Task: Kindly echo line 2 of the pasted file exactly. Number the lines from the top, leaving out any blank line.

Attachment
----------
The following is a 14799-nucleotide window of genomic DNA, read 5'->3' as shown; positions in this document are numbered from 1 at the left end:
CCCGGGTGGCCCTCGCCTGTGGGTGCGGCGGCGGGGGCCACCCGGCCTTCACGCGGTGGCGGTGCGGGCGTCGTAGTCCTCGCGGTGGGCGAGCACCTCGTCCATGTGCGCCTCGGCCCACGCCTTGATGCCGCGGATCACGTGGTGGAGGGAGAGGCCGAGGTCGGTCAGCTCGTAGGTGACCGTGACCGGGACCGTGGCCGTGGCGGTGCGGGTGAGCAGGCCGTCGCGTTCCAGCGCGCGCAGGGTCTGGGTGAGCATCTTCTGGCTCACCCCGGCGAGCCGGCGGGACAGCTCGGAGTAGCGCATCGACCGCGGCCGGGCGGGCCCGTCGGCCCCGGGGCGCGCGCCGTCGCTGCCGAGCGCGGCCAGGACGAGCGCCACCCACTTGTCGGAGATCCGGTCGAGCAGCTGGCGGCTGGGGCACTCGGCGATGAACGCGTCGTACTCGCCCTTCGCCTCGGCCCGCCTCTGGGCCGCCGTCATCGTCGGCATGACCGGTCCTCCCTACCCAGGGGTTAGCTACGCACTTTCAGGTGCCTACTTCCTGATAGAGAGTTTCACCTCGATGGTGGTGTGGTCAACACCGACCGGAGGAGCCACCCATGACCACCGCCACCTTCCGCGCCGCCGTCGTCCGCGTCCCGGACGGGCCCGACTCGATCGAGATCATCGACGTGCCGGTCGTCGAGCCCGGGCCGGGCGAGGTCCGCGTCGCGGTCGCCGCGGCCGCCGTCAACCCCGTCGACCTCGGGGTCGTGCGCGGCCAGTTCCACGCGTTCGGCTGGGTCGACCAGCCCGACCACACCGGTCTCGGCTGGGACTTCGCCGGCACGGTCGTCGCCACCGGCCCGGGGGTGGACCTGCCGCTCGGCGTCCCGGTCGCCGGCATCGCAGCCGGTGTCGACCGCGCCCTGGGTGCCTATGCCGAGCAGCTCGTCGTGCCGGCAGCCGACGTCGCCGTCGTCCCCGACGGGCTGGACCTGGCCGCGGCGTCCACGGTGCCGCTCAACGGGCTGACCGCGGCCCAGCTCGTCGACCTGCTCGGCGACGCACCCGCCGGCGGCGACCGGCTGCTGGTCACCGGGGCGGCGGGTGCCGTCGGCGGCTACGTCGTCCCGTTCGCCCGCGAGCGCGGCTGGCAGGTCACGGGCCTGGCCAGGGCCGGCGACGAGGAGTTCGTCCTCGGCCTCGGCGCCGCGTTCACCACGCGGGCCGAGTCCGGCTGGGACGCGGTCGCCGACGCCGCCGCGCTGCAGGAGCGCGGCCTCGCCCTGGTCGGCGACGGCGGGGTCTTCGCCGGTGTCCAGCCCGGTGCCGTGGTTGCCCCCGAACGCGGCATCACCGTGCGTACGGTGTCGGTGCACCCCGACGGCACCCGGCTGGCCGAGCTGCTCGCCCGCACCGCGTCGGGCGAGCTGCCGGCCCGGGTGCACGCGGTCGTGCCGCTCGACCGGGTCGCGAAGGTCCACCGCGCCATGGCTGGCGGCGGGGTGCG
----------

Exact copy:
CCCGGGTGGCCCTCGCCTGTGGGTGCGGCGGCGGGGGCCACCCGGCCTTCACGCGGTGGCGGTGCGGGCGTCGTAGTCCTCGCGGTGGGCGAGCACCTCGTCCATGTGCGCCTCGGCCCACGCCTTGATGCCGCGGATCACGTGGTGGAGGGAGAGGCCGAGGTCGGTCAGCTCGTAGGTGACCGTGACCGGGACCGTGGCCGTGGCGGTGCGGGTGAGCAGGCCGTCGCGTTCCAGCGCGCGCAGGGTCTGGGTGAGCATCTTCTGGCTCACCCCGGCGAGCCGGCGGGACAGCTCGGAGTAGCGCATCGACCGCGGCCGGGCGGGCCCGTCGGCCCCGGGGCGCGCGCCGTCGCTGCCGAGCGCGGCCAGGACGAGCGCCACCCACTTGTCGGAGATCCGGTCGAGCAGCTGGCGGCTGGGGCACTCGGCGATGAACGCGTCGTACTCGCCCTTCGCCTCGGCCCGCCTCTGGGCCGCCGTCATCGTCGGCATGACCGGTCCTCCCTACCCAGGGGTTAGCTACGCACTTTCAGGTGCCTACTTCCTGATAGAGAGTTTCACCTCGATGGTGGTGTGGTCAACACCGACCGGAGGAGCCACCCATGACCACCGCCACCTTCCGCGCCGCCGTCGTCCGCGTCCCGGACGGGCCCGACTCGATCGAGATCATCGACGTGCCGGTCGTCGAGCCCGGGCCGGGCGAGGTCCGCGTCGCGGTCGCCGCGGCCGCCGTCAACCCCGTCGACCTCGGGGTCGTGCGCGGCCAGTTCCACGCGTTCGGCTGGGTCGACCAGCCCGACCACACCGGTCTCGGCTGGGACTTCGCCGGCACGGTCGTCGCCACCGGCCCGGGGGTGGACCTGCCGCTCGGCGTCCCGGTCGCCGGCATCGCAGCCGGTGTCGACCGCGCCCTGGGTGCCTATGCCGAGCAGCTCGTCGTGCCGGCAGCCGACGTCGCCGTCGTCCCCGACGGGCTGGACCTGGCCGCGGCGTCCACGGTGCCGCTCAACGGGCTGACCGCGGCCCAGCTCGTCGACCTGCTCGGCGACGCACCCGCCGGCGGCGACCGGCTGCTGGTCACCGGGGCGGCGGGTGCCGTCGGCGGCTACGTCGTCCCGTTCGCCCGCGAGCGCGGCTGGCAGGTCACGGGCCTGGCCAGGGCCGGCGACGAGGAGTTCGTCCTCGGCCTCGGCGCCGCGTTCACCACGCGGGCCGAGTCCGGCTGGGACGCGGTCGCCGACGCCGCCGCGCTGCAGGAGCGCGGCCTCGCCCTGGTCGGCGACGGCGGGGTCTTCGCCGGTGTCCAGCCCGGTGCCGTGGTTGCCCCCGAACGCGGCATCACCGTGCGTACGGTGTCGGTGCACCCCGACGGCACCCGGCTGGCCGAGCTGCTCGCCCGCACCGCGTCGGGCGAGCTGCCGGCCCGGGTGCACGCGGTCGTGCCGCTCGACCGGGTCGCGAAGGTCCACCGCGCCATGGCTGGCGGCGGGGTGCG